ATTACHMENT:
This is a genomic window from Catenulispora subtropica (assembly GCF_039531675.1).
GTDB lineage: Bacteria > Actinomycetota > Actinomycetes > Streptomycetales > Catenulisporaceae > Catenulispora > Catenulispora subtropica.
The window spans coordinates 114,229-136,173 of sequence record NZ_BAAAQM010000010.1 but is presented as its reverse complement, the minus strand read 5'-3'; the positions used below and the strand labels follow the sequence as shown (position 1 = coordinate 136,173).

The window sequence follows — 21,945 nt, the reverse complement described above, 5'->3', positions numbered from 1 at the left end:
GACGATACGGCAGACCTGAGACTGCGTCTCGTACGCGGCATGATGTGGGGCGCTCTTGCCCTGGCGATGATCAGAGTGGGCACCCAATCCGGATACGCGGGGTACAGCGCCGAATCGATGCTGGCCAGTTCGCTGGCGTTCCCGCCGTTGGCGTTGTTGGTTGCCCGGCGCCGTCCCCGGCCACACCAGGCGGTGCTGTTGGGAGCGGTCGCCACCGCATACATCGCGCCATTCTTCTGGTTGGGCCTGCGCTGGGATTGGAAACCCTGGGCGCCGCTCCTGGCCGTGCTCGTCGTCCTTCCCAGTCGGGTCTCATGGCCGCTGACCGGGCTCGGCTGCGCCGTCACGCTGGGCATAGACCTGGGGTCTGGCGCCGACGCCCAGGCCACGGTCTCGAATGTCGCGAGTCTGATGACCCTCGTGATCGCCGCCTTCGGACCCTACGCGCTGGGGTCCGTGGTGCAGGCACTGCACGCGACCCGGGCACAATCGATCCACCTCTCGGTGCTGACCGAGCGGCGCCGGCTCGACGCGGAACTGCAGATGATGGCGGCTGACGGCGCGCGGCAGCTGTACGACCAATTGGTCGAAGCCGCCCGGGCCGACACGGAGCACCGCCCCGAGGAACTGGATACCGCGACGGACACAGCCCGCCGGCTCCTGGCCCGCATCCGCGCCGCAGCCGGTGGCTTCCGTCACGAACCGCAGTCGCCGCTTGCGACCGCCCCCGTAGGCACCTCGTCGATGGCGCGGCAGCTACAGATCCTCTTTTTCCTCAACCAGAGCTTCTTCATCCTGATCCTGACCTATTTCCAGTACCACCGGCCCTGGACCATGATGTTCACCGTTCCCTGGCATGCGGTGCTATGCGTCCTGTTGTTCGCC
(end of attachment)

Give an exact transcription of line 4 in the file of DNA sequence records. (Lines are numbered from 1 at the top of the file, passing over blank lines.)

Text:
The window sequence follows — 21,945 nt, the reverse complement described above, 5'->3', positions numbered from 1 at the left end: